Have you ever visited Vladamir Lenin's tomb on Red Square in Moscow, Russia?
Yes, I did. I suppose you recently visited Moscow with your wife and also visited Lenin's mausoleum? So, how is it now?
I was there in 1969, when I was in 4th grade, I was 10 years old. My mother took me there during one of our trips to Moscow, because for a soviet citizen it was a must to visit it. I was never in the mausoleum before, but my mother decided that I was old enough for this and that it will be something to report in one of the classes when back to school in fall.
We came to the Alexandov garden very early in the morning to get into line. A line of visitors was formed in Alexandrov garden. You had to wait in line to get into the Lenin's mausoleum. We came several hours earlier than the opening hour. There was a huge crowd of people there, but unlike any other line in Soviet era, this one was organized and pretty civilized. While we waited for the mausoleum to open, I had lots of fun playing with other kids from the crowd. Then the line started to move steady and within an hour we got to the Red Square and then to the mausoleum.
Frankly speaking, I was not very enthusiastic to see a dead person in a coffin. Honestly, I did not want to do it AT ALL. But I suppose, it was "an honor", not many kids from my school happen to have this experience.
When we got inside, I was so scared and so nervous already, that I was having involuntary muscle contractions in my arms, they were shaking. It was cool and semi-dark inside; in every corner a soldier was standing at the wall on the crowd way. We went through a small room in a semi-circle. In the middle of the room there was a podium with Lenin's corpse. I gave it only a very short glance, I was not able to look at this longer. I was looking under my feet all the way. It took us probably less than a minute to pass the way, but it seemed like an eternity for me.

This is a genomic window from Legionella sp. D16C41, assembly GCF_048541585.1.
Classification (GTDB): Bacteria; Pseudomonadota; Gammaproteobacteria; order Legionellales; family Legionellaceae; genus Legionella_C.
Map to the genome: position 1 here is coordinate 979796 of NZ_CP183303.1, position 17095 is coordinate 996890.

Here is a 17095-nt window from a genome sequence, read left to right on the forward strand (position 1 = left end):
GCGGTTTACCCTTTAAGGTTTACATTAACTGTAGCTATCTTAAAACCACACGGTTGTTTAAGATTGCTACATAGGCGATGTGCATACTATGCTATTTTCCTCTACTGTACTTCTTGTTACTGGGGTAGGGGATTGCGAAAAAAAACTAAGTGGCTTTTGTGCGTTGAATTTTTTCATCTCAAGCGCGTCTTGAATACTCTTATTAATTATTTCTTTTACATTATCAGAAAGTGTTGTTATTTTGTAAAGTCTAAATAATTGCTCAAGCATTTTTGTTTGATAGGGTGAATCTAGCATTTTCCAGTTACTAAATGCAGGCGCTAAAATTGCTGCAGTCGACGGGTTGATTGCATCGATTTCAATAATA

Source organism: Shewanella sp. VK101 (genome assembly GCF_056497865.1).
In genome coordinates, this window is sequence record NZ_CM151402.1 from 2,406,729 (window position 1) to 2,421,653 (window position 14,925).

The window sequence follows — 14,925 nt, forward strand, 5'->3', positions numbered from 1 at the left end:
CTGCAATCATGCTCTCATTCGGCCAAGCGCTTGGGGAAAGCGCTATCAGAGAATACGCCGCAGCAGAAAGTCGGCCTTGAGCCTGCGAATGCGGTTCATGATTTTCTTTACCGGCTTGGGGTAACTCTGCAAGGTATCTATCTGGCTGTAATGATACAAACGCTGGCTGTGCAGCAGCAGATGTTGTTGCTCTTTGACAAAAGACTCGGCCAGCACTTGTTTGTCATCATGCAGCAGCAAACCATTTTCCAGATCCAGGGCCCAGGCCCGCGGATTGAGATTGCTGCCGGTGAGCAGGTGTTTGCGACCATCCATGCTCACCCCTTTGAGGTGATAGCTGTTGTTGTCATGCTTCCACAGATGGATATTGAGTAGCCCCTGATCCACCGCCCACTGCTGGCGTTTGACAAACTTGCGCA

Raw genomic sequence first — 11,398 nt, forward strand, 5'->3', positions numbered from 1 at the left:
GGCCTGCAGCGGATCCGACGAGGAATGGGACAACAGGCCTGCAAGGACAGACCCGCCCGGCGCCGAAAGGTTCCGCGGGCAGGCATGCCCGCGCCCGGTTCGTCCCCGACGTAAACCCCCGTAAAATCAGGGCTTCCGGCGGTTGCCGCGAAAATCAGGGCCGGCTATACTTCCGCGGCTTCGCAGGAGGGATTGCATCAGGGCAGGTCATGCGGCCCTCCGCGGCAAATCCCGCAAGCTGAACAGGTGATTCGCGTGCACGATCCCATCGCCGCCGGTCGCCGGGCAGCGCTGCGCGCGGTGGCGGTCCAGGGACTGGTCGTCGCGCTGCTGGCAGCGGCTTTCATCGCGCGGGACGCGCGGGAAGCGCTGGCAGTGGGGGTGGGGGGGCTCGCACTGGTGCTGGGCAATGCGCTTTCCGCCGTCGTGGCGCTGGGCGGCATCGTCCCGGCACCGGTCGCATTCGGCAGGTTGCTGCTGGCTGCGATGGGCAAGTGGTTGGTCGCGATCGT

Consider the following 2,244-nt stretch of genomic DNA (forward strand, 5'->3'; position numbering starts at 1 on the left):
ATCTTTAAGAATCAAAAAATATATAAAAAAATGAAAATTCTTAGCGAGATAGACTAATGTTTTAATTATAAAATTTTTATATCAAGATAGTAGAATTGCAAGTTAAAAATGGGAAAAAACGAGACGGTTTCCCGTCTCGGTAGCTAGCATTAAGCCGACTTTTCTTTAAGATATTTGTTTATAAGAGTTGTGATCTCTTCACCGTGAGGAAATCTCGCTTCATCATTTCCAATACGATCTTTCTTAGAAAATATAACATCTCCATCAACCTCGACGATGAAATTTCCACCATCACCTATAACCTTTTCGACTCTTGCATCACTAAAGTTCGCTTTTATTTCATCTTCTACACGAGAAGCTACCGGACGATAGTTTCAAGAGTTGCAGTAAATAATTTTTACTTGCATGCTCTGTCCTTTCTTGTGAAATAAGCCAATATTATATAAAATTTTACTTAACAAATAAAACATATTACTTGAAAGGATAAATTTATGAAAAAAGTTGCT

When we got out of this place into a sunny day, it was a complete relief for me. Only later I confessed to my mother what a torture it was for me. She apologized and said that she considered that it might have been beneficiary for me because then I had to tell about it at school. She also said that it was not a real dead body of Lenin, but likely a preserved with formalin stuffed doll.
It was my only time of visiting the Lenin's mausoleum. During my numerous visits to Moscow even a thought about it never came to me.
ReuVera - the picture is relatively new as it was taken 10 years ago when I was visiting my then fiancee in Ryazan (she is now my wife and living in the U.S. with me). We took a train to Moscow for the day but the tomb was closed (it is only open a few hours a week now days). When we were there no one was paying attention to it as the the crowds and honor guard were gathered around the corner along the part of the Kremlin Wall where the grave of the Unknown Soldier from World War II (Great Patriotic War) is located.
Ironically, I was on a college sponsored trip to the Soviet Union in March of 1969 and we toured the tomb during the Moscow portion of our trip. The line was very long just as you described, however because we were foreign tourists, our Intourist guide simply took us directly to the head of the line. That gave us more time to spend our U.S. dollars in the foreign currency stores as well as exchange them for Rubles to spend in regular stores like the old GUM Department store along the edge of Red Square opposite the tomb (the Soviet Union desperately needed foreign currency at that time).
Like you, my impression was that the body in the tomb was simply a wax figure. However, subsequent research has revealed that it really is the embalmed body of Lenin and the same family of undertakers that first embalmed Lenin is still caring for the body and doing touch-ups every few months. However,even they can't save it forever as he is only supposed to last another 20 or 40 years before time takes its toll and the body disintegrates.
Yes, I did on many occassion on my school trips as a child, primary school student, high school student and university student...he was the person we learnt about the most at school:)
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